Earlier today, the National Farmers Union (NFU) and Avoided Deforestation Partners (ADP) released a report linking the protection of tropical rainforests to stronger U.S. competitiveness in global agricultural and timber markets. Titled Farms Here, Forests There; Tropical Deforestation and U.S. Competitiveness in Agriculture and Timber, the report details how illegal and unsustainable overseas agriculture and logging operations are rapidly deforesting the world’s rainforests, flooding the market with cheap commodities, and driving down commodity prices, thereby costing American farmers, ranchers and timber producers hundreds of billions of dollars.
The report does three important things:
First, it highlights how tropical deforestation has historically hurt American farmers, ranchers and foresters and estimates the revenue losses American agricultural and forestry commodity producers will suffer over the next 20 years if deforestation continues unchecked (my colleague discusses this here). Second, the report details how dedicated funds and incentives for investing in protecting tropical forests in U.S. climate and clean energy legislation will directly benefit U.S. agricultural and timber producers, as discussed here. Finally, it breaks down these revenue gains by U.S. state, showing how global efforts to protect tropical forests will give a big boost to our farm state economies and local rural communities.
So how does deforestation in Brazil and Indonesia affect soybean farmers in Iowa and cattle ranchers in Texas? In many countries, timber, farming, and ranching operations clear tropical forests, usually through the destructive practice known as “slash and burn”, without having to pay for the enormous loss of carbon associated with such practices. This has given foreign producers what amounts to a subsidy in cheap land and timber that allows them to undercut U.S. producers in global markets. More than 300 million acres have been deforested worldwide since 1997–land cleared for timber, cattle, and other agricultural commodities like soybeans and palm oil, which the NFU-ADP report examines. These commodities compete directly with products from farms in states like Iowa, Illinois, Minnesota and Indiana, cattle ranches in states like Texas, Kansas and Oklahoma, and timber operations in states like Pennsylvania, Tennessee and Florida, significantly impacting farm state competitiveness in these global markets.
How big a difference can stopping deforestation make to U.S. farm state economies? To take one example, deforestation has enabled such as swell in South American soybean production that, according to the USDA, the increased supply has put downward pressure on U.S. soybean production (see here and here). For top soybean producing states like Indiana, this translates into major revenue losses. Soybeans are Indiana’s second largest agricultural commodity and, according to USDA, represent nearly 25% of the state’s total farm receipts and 8.4% of U.S. soybean production by value as of 2008. Indiana also ranks 4th in the U.S. in soybean exports, with 2008 export revenues of nearly $1.6 billion. The NFU-ADP report estimates that stopping tropical deforestation would bring cumulative revenue gains of $2.7-$4.2 billion for Indiana soybean farmers from 2012-2030, dollars the state would lose if deforestation is allowed to continue unchecked. For states like Missouri and Ohio, soybeans represent the top state agricultural export, with annual export values of over $1 billion each. According to the report, stopping deforestation would bring both states additional soybean revenues equal to roughly 2-3 times this amount over the period 2012-2030.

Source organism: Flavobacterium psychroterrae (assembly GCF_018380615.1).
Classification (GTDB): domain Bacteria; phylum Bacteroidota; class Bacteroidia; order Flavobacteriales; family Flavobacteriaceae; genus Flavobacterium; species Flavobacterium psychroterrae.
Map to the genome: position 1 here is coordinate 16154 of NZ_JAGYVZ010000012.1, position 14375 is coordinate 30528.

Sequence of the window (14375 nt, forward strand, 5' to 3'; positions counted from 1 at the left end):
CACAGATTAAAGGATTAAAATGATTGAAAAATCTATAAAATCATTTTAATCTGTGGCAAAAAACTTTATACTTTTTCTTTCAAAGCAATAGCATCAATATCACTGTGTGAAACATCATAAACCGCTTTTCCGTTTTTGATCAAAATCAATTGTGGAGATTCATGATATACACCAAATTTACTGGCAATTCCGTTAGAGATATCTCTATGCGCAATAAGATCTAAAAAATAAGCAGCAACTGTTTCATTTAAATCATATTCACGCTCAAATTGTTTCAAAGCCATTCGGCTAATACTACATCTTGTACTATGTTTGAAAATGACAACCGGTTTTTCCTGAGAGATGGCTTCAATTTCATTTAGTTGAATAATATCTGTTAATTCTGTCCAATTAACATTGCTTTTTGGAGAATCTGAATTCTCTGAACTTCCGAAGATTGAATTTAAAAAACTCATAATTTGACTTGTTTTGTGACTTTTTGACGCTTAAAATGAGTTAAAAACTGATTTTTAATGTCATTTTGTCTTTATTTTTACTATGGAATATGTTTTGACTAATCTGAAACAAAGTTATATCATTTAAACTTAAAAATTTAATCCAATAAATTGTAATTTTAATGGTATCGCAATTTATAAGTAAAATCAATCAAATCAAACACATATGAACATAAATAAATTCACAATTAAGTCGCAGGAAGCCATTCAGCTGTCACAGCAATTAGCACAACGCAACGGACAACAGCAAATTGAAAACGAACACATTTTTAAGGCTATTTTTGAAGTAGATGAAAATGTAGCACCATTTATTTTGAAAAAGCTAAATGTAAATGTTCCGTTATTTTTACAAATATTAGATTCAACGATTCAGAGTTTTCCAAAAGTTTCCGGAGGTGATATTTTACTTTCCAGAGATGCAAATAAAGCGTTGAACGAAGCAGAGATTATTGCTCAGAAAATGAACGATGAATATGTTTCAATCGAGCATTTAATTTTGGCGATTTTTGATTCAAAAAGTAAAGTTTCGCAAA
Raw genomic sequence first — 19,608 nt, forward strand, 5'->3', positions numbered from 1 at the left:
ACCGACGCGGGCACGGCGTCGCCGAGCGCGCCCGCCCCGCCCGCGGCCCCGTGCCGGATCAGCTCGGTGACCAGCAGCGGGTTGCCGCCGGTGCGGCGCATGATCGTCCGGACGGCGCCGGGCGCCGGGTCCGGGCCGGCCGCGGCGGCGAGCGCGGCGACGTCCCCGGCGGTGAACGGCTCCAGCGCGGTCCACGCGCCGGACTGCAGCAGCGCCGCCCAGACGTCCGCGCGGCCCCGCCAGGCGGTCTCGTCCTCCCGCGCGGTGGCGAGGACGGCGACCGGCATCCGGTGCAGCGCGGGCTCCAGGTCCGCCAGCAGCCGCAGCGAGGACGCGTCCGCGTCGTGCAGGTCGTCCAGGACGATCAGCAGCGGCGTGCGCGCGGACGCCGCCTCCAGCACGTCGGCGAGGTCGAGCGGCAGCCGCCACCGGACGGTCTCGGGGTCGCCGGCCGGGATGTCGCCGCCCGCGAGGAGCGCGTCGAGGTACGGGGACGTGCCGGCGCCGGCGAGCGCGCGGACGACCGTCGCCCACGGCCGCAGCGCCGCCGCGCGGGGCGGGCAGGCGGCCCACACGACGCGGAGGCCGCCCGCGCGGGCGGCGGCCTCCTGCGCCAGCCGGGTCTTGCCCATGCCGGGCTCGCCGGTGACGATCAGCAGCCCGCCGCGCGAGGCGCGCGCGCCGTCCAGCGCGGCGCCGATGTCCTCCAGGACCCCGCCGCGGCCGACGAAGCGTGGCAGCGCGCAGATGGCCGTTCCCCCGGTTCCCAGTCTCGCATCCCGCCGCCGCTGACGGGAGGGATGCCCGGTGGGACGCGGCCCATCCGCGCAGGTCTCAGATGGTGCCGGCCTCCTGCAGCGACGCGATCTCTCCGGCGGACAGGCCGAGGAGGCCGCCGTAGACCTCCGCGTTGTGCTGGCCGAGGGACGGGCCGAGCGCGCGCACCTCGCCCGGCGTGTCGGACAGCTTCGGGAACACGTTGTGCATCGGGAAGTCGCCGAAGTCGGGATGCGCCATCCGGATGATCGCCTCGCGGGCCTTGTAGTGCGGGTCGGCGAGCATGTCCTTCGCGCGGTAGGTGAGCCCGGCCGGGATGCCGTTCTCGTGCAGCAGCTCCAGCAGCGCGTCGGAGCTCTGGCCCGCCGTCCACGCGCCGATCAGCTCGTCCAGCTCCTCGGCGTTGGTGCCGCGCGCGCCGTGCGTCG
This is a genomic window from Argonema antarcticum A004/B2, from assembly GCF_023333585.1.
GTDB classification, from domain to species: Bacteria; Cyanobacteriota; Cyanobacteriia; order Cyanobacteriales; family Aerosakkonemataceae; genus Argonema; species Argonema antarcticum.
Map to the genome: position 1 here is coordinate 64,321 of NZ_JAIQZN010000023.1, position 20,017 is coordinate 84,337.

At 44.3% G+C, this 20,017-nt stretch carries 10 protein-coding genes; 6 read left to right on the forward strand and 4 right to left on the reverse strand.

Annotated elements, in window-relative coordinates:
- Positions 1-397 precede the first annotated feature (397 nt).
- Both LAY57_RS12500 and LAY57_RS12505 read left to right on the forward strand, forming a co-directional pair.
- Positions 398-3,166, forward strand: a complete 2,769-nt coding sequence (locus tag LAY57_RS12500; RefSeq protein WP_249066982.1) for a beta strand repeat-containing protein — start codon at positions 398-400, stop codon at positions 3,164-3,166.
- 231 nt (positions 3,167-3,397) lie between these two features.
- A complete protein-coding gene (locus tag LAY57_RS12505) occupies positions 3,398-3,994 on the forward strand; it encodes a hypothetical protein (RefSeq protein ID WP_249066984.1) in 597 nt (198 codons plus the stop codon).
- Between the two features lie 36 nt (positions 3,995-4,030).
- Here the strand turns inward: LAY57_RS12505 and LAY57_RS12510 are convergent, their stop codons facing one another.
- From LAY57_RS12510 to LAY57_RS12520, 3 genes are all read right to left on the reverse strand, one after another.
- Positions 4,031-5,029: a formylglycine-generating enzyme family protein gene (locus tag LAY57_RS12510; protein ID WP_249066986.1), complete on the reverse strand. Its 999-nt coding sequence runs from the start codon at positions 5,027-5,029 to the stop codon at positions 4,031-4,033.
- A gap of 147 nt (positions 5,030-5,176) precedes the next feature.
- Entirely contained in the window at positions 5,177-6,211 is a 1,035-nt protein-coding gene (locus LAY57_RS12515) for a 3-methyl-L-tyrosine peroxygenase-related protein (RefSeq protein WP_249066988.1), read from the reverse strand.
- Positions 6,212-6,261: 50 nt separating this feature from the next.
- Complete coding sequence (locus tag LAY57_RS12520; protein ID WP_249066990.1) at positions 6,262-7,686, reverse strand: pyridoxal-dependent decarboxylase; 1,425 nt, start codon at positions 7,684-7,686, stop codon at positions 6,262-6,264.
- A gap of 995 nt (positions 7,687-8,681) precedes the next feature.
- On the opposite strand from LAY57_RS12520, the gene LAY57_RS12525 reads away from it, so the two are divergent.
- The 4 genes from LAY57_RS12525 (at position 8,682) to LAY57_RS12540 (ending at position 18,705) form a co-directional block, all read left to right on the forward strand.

This table provides a great summary snapshot of the revenue gains other soybean-producing states in the South and Midwest could see if deforestation is stopped by 2030:
The USDA estimates that over 60% of deforestation in Brazil is attributable to cattle ranching. According to the report, stopping deforestation would boost total revenues for the top 5 beef-producing states by $25.5-$31.6 billion from 2012-2030:
The report tells a similar story when it comes to the potential revenue increases top U.S. oilseed and timber-producing states could see from a strong global effort to conserve tropical forests:
The benefits are clear, but do we have the tools to end deforestation and keep farm state economies strong? Yes, key provisions in a comprehensive climate and clean energy bill would create significant financial incentives to protect tropical forests and level the playing field for American farmers, ranchers, and foresters. These policies, coupled with international cooperation, would help to quickly slow and stop deforestation by 2030. If these goals are met, tropical forests will be valued for their environmental benefits and kept intact, and the land will not be used to produce artificially cheap agricultural commodities that undercut producers in states like Iowa, Illinois, Texas and Pennsylvania. These state economies and rural communities depend on strong markets for U.S. agricultural and forestry exports.
Unfortunately, as my colleague discussed here, while the Senate bill includes most of the key tools to aid the world in addressing global warming, it lacks adequate funding to reduce deforestation. The Senate bill must be strengthened by adding key incentives for public and private sector investment in tropical forests. By valuing tropical forests for the carbon they store and cracking down on illegal logging, this investment will not only address a major source of global warming pollution but help secure markets for U.S. farm exports, paying dividends for America’s farm state economies.